English language

If you’re fascinated by the sounds and origins of the English language, choose this subject. It can lead to a range of interesting careers in different sectors.

If you study English language, you’ll learn about its words, sounds, grammar, and origins. You may also get involved in research projects around things like language variation and change in different parts of the UK. You can also combine English with other subjects like history, biology, psychology or a modern foreign language. Some courses also offer a year abroad.

You could end up working in a variety of sectors, including teaching, journalism, web content editing and management, copywriting, public relations, and publishing. Employers will be attracted by your skills in communication, writing, or undertaking research. You could also choose to study further for an MA or PhD, or choose a vocational postgraduate qualification such as law, journalism, or teaching. 

The impact you could make
  • Write features and articles for a blog, magazine, or journal on topics you’re passionate about.
  • Travel the world teaching English as a foreign language (TEFL).
  • Choose further study and conduct research into an era of English language you’re interested in, like medieval linguistics.
What you could study
  • Nature and structure of language
  • Linguistics
  • Sociolinguistics
  • Language and communication
  • Sound, structure, and meaning
  • Reading and writing in the digital age
  • Language variation and change
  • Understanding culture
  • Mind and language
  • Language minoritisation and revitalisation

Study options

Options to study in this field include:

 

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Example module
"I liked learning BSL as one of my modules. I felt it was a very useful skill to have and I feel lucky I was able to learn it as part of my course.”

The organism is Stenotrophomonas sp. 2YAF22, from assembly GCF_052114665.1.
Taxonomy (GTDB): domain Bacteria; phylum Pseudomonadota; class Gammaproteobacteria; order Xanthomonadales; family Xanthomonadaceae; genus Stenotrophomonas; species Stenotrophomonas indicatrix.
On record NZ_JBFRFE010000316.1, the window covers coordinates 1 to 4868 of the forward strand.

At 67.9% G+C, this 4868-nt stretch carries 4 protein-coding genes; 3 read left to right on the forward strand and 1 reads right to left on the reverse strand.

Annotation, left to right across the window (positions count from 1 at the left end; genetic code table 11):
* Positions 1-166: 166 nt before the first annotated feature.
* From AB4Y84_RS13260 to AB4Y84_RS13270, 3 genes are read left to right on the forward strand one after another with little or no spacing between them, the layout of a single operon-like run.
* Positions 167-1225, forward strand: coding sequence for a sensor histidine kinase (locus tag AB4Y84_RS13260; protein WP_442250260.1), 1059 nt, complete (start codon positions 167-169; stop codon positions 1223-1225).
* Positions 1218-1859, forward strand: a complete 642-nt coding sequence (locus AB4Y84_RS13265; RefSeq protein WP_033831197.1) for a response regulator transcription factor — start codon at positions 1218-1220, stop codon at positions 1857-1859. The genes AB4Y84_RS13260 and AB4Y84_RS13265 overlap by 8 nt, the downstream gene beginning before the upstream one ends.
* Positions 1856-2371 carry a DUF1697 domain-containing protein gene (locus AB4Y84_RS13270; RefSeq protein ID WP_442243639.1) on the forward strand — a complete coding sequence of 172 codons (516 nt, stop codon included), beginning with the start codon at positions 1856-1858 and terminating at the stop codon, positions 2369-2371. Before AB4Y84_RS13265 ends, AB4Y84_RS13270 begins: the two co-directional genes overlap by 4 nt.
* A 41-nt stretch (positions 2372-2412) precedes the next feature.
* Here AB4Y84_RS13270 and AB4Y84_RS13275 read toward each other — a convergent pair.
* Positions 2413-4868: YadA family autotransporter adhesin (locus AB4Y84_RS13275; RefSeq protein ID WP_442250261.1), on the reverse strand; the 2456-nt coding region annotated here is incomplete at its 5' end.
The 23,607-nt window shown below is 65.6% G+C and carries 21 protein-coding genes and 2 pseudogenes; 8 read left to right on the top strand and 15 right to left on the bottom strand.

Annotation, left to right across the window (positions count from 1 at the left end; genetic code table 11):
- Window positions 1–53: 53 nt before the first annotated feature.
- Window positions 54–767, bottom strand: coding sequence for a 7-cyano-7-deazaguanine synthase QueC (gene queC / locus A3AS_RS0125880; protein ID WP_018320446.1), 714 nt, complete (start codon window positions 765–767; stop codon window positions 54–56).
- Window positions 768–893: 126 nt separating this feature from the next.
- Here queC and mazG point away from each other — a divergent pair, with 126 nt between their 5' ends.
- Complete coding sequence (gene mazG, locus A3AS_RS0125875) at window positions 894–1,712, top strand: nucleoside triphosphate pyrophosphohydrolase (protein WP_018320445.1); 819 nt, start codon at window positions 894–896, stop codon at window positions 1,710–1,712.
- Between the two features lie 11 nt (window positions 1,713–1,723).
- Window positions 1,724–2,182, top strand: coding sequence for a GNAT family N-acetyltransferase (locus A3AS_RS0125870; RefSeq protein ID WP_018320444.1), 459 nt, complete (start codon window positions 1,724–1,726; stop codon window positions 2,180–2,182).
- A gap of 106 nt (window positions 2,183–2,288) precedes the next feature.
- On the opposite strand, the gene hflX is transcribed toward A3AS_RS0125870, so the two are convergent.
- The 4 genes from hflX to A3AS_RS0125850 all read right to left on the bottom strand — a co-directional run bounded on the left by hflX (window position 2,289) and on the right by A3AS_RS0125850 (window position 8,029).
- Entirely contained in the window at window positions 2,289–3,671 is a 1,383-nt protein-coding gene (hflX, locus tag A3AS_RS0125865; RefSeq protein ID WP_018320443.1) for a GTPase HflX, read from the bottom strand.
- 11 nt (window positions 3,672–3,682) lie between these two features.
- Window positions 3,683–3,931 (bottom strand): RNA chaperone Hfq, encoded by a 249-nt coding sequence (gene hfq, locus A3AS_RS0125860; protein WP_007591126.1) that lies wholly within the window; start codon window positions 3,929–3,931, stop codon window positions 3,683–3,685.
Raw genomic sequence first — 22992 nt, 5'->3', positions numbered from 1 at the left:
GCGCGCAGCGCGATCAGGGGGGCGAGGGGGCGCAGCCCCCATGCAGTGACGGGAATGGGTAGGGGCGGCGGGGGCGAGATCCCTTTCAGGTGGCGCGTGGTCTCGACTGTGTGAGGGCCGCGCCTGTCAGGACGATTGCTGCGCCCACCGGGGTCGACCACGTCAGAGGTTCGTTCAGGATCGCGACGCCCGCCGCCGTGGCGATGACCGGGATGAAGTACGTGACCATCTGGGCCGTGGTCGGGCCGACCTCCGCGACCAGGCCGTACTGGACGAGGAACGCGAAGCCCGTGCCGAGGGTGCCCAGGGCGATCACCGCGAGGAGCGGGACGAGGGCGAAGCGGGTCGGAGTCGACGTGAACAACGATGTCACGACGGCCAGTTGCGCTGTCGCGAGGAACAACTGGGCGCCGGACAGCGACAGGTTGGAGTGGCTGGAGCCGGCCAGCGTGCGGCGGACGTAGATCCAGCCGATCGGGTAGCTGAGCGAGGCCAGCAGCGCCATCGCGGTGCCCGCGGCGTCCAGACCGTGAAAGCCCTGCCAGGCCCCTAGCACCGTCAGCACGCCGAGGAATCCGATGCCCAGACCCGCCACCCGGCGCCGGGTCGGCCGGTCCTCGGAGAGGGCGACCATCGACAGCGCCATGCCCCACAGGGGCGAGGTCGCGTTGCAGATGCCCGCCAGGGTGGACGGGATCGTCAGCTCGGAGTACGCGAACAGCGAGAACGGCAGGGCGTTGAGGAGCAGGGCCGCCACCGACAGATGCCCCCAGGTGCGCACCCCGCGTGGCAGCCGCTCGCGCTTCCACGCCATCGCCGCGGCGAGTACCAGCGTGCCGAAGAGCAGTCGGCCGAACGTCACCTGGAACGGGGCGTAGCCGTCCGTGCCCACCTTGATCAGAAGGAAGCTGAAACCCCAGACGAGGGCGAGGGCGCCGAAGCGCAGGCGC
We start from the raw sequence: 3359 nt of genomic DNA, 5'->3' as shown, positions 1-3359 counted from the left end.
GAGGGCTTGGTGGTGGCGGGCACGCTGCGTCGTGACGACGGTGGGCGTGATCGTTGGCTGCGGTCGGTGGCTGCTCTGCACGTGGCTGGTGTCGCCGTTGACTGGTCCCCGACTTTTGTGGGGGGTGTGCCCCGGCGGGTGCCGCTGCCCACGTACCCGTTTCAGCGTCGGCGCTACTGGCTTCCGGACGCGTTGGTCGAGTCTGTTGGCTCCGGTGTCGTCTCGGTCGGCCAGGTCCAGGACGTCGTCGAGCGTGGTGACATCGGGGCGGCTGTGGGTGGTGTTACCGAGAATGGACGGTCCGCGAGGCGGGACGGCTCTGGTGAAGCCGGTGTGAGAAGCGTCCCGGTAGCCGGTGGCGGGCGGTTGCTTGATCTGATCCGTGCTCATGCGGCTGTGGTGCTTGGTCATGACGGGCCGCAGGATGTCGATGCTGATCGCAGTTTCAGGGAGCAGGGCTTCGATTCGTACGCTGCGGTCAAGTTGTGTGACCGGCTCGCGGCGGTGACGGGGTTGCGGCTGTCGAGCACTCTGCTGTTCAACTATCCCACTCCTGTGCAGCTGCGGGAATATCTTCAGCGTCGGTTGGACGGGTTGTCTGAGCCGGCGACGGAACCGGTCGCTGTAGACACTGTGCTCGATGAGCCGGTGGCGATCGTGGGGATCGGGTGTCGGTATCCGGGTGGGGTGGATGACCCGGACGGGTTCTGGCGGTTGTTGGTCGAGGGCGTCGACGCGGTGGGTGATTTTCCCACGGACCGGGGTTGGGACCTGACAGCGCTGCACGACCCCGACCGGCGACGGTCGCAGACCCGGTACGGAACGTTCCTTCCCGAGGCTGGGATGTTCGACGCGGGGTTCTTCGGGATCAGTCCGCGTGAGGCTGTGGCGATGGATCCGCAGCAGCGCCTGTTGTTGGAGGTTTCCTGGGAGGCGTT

Second year English language and linguistics student, York St John University
Example assignment
"I liked the blog posts for current affairs where we wrote about current topics of our choosing. I also enjoyed the forensic analysis of handwriting I chose for forensic linguistics."
Second year English language student, University of Winchester

Second year English language and literature student, University of Leeds

What are some things you didn’t expect about your chosen subject?
How applicable it is to the real world, how much you develop knowledge in other subject areas, the level of involvement academia has in pushing/representing minority voices and changing unfair legislation.

Subjects it's useful to have studied first

Some English language courses or apprenticeships will have requirements for previous qualifications in certain subjects. Entry requirements vary, so always check with the provider.

English
History
Geography
Drama

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Hard skills you'll develop
  • Effective communication
  • Copywriting
  • Marketing
  • Linguistics
  • Language translation and interpretation
Soft skills you'll develop
  • Communication
  • Writing
  • Research
  • Organisational skills

Careers: Where it can take you

Find out more about your career prospects from studying English language. The following information is based on a typical author, writer, and translator role.

Available jobs
27,818 vacancies in the past year
1.53% growth over next eight years
Average salary
£28,873
Up to £58,693

Career options

Writing and editing

Writer

Proofreader

Editor

Journalism and publishing

Magazine journalist

Editorial assistant

Publishing assistant

Marketing and public relations

Creative marketing assistant

Public relations officer

Digital media and other

Copywriter

Web content manager

Academic librarian

Administrative assistant

What is an… editorial assistant?